Biman NY flights will not resume this year

Biman Bangladesh Airlines will not fly to New York any time soon, despite the government’s promise.

Published : 13 April 2015, 05:32 AM
Updated : 13 April 2015, 05:55 AM

Direct flights from Dhaka to New York are unlikely to prove profitable in the long term, said Managing Director Kyle Haywood in a recent press briefing.  

“Aircraft use, fuel and manpower needed for these flights will not be profitable for Biman,” said the Briton, who took charge early this year.  

Biman, as a state-owned airline, has the responsibility to connect key cities, he said. 

“But it’s also my job to make Biman profitable. My opinion is based on that perspective.” 

Operating flights to the US requires a country to have ‘Category 1’ rating from the Federal Aviation Administration (FAA). 

Security is usually the top priority. Bangladesh has been awaiting that upgrade. 

Biman stopped flying to New York in 1996 after the FAA slapped a ban on Bangladesh in the absence of the rating.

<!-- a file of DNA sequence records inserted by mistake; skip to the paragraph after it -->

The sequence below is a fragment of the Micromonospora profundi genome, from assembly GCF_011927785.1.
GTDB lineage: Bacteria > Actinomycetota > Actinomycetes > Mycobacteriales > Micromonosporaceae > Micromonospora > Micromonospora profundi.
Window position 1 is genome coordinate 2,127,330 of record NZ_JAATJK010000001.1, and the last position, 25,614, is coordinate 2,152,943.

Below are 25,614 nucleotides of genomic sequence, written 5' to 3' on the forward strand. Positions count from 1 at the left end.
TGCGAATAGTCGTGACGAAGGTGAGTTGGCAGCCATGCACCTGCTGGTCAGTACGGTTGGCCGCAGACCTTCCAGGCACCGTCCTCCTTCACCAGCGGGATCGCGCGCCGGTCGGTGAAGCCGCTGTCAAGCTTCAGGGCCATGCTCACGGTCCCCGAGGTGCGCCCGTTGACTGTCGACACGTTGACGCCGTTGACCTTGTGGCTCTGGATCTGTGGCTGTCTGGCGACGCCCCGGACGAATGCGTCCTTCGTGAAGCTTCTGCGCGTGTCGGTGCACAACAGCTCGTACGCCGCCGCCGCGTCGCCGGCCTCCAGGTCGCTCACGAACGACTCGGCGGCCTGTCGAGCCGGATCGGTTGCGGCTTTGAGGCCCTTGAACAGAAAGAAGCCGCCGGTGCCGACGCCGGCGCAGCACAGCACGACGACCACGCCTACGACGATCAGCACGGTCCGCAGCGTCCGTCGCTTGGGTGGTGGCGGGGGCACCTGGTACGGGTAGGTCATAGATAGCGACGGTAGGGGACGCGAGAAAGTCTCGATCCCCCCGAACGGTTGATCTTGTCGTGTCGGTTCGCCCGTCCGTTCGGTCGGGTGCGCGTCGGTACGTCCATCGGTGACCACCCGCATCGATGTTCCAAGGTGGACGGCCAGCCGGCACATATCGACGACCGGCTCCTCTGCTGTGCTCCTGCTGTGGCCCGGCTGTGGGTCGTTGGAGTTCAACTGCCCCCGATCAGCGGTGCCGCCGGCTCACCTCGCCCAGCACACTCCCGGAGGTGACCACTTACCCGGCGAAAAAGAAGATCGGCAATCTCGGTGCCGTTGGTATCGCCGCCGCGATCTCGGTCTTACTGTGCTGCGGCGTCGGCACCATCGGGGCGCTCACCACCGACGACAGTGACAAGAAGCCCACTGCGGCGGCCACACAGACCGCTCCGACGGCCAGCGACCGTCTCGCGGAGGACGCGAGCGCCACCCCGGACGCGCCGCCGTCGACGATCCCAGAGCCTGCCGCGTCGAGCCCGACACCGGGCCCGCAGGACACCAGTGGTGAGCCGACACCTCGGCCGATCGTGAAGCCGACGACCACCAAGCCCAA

On August 2013, Bangladesh signed an open-sky agreement with the US to resume flights to New York and was granted ‘fifth freedom’ – meaning permission to take transit in a third country while en route to another destination. 

If the return route includes a transit it is called sixth freedom.

The current year will end before the Civil Aviation Authorities, Bangladesh (CAAB) and FAA reach a final decision, he said.

“It will be our duty to implement if the government makes a decision.” 

The government has made several promises to resume Biman flights to New York, a city inhabited by large number of expatriates. 

But aviation experts in Bangladesh have been opposing the move, saying it will add to the national flag carrier’s losses. 

The New York route will do ‘average’ for the first six months, not in the long run, said Haywood. 

Biman’s loss amounted to Tk 2.54 billion in the preliminary estimates of the 2013-14 fiscal. The airline posted profit only four times in 18 years.

Biman’s 12-strong fleet now has six Boeing 777 aircraft, suitable for long-routes. They are used to operate flights to cities in the Middle East, all profitable destinations.

Haywood’s predecessor Kevin Steele had announced last year that New York flights would resume from June after a 18-year lapse.

Ticket sale would start from February 2014, he had said. 

The two Boeing 777 that were brought on a five-year lease from Egypt to start the New York route were still part of Biman’s fleet.